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M14 The effect of multidisciplinary therapy on cognition in premanifest huntington’s disease: an exploratory study
  1. Travis Cruickshank1,
  2. Danielle Bartlett1,
  3. Amit Lampit2,
  4. Linda Hoult1,
  5. Andrew Govus3,
  6. Tim Pulverenti1,
  7. Tim Rankin1,
  8. Alvaro Reyes4,
  9. Juan F Domínguez D5,
  10. Catarina Kordsachia5,
  11. Brian Power6,
  12. Robert U Newton1,
  13. Kirk Feindel7,
  14. Nellie Georgiou-Karistianis5,
  15. Mel Ziman1
  1. 1School of Medical and Health Sciences, Edith Cowan University, Perth, Australia
  2. 2School of Psychology, University of Sydney, Sydney, Australia
  3. 3Department of Sports Science and Physical Activity, University of Bedfordshire, Bedford, UK
  4. 4Carrera de Kinesiología, UDA Ciencias de la Salud. Facultad de Medicina. Pontificia Universidad Católica de Chile, Chile
  5. 5Monash Institute of Cognitive and Clinical Neurosciences, School of Psychological Sciences, Monash University, Melbourne, Australia
  6. 6School of Medicine, University of Notre Dame, Perth, Australia
  7. 7University of Western Australia, Centre for Microscopy, Charaterisation and Analysis, Perth, Western Australia, Australia


Background Despite immense scientific efforts, there are still no proven drug agents that delay or treat cognitive impairments in individuals with Huntington’s disease (HD). Recent clinical and preclinical data suggests that environmental interventions have a positive impact on many cognitive domains that are affected by HD. There are, however, no empirical studies on the effect of environmental interventions on cognition in individuals with premanifest HD. Intervening during this early stage of the disease may support and/or boost cognitive abilities in affected individuals.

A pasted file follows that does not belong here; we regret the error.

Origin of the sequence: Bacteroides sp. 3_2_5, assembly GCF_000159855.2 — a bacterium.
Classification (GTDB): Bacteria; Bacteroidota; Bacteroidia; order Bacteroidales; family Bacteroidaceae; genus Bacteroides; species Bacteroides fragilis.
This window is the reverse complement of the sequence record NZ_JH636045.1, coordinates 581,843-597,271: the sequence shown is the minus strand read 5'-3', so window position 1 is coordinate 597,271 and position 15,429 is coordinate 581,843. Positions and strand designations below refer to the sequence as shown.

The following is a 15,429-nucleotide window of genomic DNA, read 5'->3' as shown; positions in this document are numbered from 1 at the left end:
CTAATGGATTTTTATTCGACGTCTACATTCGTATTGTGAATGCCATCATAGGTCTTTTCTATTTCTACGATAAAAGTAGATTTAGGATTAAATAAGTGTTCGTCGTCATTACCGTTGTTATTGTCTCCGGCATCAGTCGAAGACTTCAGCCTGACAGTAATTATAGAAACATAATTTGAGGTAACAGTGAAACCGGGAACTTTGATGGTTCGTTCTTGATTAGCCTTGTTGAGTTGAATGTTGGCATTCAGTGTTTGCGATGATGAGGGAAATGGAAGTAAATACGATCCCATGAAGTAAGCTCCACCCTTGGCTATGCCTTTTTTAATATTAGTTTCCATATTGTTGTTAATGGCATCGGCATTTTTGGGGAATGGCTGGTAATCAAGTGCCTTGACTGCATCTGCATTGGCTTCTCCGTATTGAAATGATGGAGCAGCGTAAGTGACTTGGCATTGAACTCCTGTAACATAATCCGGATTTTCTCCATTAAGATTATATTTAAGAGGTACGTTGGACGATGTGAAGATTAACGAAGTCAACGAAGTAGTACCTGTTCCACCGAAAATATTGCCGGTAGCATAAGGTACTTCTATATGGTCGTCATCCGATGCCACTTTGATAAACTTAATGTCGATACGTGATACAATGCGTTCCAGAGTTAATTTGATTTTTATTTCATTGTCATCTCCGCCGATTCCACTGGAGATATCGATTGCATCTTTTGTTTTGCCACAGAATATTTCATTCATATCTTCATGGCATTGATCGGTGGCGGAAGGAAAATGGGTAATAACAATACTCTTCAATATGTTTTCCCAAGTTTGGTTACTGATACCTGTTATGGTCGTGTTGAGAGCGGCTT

Aims To evaluate the effectiveness of a nine month multidisciplinary therapy intervention on cognition in individuals with premanifest HD.

Methods Eighteen individuals with premanifest HD (13 women, 5 men; 43 ± 13 years) undertook a multidisciplinary therapy intervention for nine months. The intervention consisted of three times weekly supervised aerobic and resistance exercise, dual task and computerised cognitive training. Participants were assessed using validated cognitive measures before and after the intervention.

Results Participants completed all mandatory training sessions throughout the study. Significant improvements in verbal learning and memory (Hopkins Verbal Learning Test), information processing speed (Symbol Digit Modalities Test), attention (Trail Making Test Part A), cognitive flexibility (Trail Making Test Part B) and problem solving (One Touch Stockings of Cambridge) were observed following the intervention.

Conclusions This study provides preliminary evidence on the positive effects of multidisciplinary therapy on cognition in individuals with premanifest HD. Larger controlled trials are, however, required to confirm these promising findings.

  • environmental modifiers
  • multidisciplinary therapy
  • cognition
  • premanifest
  • rehabilitation

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